When your loved one is experiencing unwanted side effects, urge them to talk to their doctor before changing their dosage or stopping the medication altogether – which could actually be very dangerous.

Their doctor could be in the process of adjusting their meds, ready to try a different med or suggest other strategies for dealing with unpleasant side effects.

Pay Attention to Symptoms

If you notice that your loved one’s symptoms are becoming more severe, talk to them about what might help. When experiencing an episode of mania or depression, you might need to lend them a helping hand.

It is also a good idea to hang on to those things that you don’t want them to have access to while going through manic episodes to help them cope with their symptoms.

Excessive impulsivity is another bipolar symptom. Consequently, they may make poor financial decisions and purchase items they later regret. When your loved one exhibits such symptoms, offer to secure their financial health by managing their household finances and credit cards.

Establish Boundaries

It’s critical to establish limits on what you are willing and able to accomplish. There may be times when your personal well-being is at risk, so you must know when to draw a distinction between being loving and supportive.

Here are some suggestions for establishing healthy boundaries:

  • Recognize that you need time and opportunity to pursue your goals and interests as well.
  • Limit unacceptable behaviors. Be specific about what troubles you, but instead of blaming your loved one, focus on how it makes you feel.
  • Make sure your boundaries are enforced and that consequences are imposed on people who overstep them. However, boundaries must not be viewed as punishments.
  • Stay healthy by protecting yourself. You have every right to protect your emotional and physical well-being. You don’t have to let your loved one’s condition rule your life to be supportive.

Remember, it is most likely a sign of needing boundaries when you feel overwhelmed, taken advantage of, controlled, angry, hurt, or frustrated.

Protect Your Relationship

Until some powerful steps are taken to address the symptoms of bipolar disorder, it can affect a person’s relationships. The person might experience hostility, irritability, and risk-taking actions that can worsen their relationship difficulties without treatment.

Take proactive measures, and you’ll be better off. Learn about the condition, identify what triggers manic or depressive episodes, support your loved one’s treatment, and practice self-care.

Take Care of Yourself

As important as it is to offer support to your loved one with bipolar disorder, it’s equally important that you take care of your own health and well-being.

Remember: if you are emotionally and physically exhausted, you won’t provide much assistance. Consider doing the following:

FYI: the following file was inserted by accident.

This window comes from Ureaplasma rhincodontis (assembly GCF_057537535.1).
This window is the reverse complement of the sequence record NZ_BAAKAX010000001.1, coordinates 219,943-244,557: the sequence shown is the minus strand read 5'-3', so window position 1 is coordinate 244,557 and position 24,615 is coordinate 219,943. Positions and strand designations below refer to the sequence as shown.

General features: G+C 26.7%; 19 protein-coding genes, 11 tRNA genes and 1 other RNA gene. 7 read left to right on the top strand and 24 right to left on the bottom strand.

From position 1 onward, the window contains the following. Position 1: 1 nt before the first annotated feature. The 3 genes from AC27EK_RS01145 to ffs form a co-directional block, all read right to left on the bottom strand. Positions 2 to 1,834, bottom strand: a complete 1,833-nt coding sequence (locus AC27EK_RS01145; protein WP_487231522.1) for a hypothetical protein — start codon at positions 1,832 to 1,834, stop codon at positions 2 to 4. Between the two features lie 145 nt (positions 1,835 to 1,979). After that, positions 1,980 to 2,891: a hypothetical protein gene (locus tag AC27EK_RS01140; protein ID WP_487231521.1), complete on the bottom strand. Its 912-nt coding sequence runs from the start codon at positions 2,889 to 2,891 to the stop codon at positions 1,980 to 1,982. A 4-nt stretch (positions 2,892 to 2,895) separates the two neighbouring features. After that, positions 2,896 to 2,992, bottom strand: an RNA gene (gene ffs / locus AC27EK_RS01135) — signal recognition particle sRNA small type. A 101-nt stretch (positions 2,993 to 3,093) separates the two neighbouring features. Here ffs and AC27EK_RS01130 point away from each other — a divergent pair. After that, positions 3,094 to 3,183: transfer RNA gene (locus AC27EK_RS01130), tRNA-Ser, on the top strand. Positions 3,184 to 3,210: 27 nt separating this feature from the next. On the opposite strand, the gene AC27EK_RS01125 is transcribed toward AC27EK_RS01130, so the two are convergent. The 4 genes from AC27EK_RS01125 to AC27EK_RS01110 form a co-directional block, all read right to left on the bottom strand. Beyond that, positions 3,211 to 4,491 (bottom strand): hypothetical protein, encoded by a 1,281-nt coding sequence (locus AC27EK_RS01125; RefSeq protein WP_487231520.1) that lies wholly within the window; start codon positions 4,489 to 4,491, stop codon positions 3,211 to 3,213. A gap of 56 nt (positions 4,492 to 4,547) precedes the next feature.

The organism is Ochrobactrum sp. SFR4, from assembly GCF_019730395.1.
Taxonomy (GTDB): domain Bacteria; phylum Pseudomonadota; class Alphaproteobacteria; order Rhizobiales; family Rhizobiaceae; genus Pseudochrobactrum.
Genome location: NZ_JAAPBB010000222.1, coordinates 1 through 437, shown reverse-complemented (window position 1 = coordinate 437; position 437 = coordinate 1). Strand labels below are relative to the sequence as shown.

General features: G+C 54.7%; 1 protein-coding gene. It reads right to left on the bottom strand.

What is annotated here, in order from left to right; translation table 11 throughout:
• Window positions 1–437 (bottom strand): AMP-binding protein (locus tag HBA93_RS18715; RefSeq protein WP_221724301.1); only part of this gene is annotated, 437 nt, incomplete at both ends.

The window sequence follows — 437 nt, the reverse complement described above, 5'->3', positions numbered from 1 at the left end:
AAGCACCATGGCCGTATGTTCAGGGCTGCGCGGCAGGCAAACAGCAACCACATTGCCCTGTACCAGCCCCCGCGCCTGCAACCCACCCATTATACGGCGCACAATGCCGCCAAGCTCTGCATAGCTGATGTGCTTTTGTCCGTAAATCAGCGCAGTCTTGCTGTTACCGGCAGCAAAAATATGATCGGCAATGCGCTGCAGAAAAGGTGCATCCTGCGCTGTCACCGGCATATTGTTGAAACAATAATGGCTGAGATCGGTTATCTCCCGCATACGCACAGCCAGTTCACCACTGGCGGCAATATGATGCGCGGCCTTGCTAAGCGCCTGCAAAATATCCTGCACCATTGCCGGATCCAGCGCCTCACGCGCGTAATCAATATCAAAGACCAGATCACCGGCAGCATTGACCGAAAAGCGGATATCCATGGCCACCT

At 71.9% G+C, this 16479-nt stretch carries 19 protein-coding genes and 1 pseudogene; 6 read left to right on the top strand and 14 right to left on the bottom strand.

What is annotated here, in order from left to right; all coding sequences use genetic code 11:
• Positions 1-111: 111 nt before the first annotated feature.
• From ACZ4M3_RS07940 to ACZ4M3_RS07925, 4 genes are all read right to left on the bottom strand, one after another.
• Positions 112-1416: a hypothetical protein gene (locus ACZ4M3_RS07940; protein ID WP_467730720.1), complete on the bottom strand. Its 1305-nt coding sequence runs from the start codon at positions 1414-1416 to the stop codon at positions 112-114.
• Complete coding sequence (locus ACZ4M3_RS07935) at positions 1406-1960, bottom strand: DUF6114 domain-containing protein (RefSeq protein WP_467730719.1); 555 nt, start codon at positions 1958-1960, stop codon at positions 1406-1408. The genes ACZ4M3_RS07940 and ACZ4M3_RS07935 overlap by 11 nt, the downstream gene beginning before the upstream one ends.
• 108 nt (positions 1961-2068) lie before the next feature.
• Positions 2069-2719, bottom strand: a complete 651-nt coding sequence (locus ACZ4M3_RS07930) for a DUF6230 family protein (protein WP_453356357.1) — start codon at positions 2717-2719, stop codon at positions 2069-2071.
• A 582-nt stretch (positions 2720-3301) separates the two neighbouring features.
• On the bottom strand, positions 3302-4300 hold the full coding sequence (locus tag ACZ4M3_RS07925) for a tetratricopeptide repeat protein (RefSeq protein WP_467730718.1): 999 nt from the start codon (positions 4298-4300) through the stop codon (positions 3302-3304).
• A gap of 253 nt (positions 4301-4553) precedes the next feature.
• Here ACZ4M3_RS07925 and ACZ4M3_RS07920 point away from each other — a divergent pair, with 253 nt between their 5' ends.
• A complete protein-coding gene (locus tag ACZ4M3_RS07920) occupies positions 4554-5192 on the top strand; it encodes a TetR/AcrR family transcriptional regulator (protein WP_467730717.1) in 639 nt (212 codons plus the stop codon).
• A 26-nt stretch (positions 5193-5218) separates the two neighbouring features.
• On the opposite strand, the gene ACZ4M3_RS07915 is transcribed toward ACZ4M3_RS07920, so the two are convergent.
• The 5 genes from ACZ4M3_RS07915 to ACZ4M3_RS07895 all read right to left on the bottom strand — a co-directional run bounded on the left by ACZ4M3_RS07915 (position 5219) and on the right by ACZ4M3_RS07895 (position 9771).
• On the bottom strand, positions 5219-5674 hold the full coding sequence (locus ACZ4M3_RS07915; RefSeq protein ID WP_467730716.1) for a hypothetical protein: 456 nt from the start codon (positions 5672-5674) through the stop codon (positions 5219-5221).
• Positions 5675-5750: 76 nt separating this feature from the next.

• Don’t forget to take care of yourself. Be careful not to allow your loved one’s illness to consume your life. Although it’s okay to do what you can, it’s also important not to ignore your own life, goals, and mental health. You should maintain an independent and separate identity-and your loved one should do the same.
  • Find people who will support you. Friends and family members, particularly those who have taken on the role of caregiver, need people to turn to as well. Maintain good relationships with people in your life, including your family, friends, and co-workers. When you need assistance, don’t be afraid to reach out to your doctor or therapist.
  • Don’t overexert yourself. You don’t have to force your loved one to follow their treatment plan. It is impossible for anyone who has bipolar disorder to simply “get better.” Your goal, as a loved one, should be to provide support. An unhealthy codependent relationship can develop when you try to be responsible for the other person or “fix” them.
  • Self-monitoring. Ask questions like “Did you take your meds?” if you suspect that your loved one is having mood issues for other reasons than his bipolar disorder.
  • Keep your stress under control. Your stress levels may increase when your loved one is experiencing episodes of mania or depression when they have bipolar disorder. If you are experiencing stress, strategies such as mindfulness, meditation, deep breathing, and progressive muscle relaxation may help you cope.
  • Think about therapy. CBT (cognitive-behavioral therapy) is often used to treat bipolar disorder, but family therapy can also benefit families affected by the disease. As part of family therapy, loved ones can learn more about the condition and explore coping strategies that can be helpful.

Final Thoughts

A loved one with bipolar disorder can make you feel far from ordinary. You might feel worried, upset, and even guilty. Keep in mind that bipolar disorder is a brain disorder, and nothing you did contribute to your loved one’s illness.

Offer your support, but also remember to take care of yourself, even if that means setting some boundaries with your loved one. While finding a way to cope with such a lifelong condition may be difficult, your loved one and you must work together to overcome it.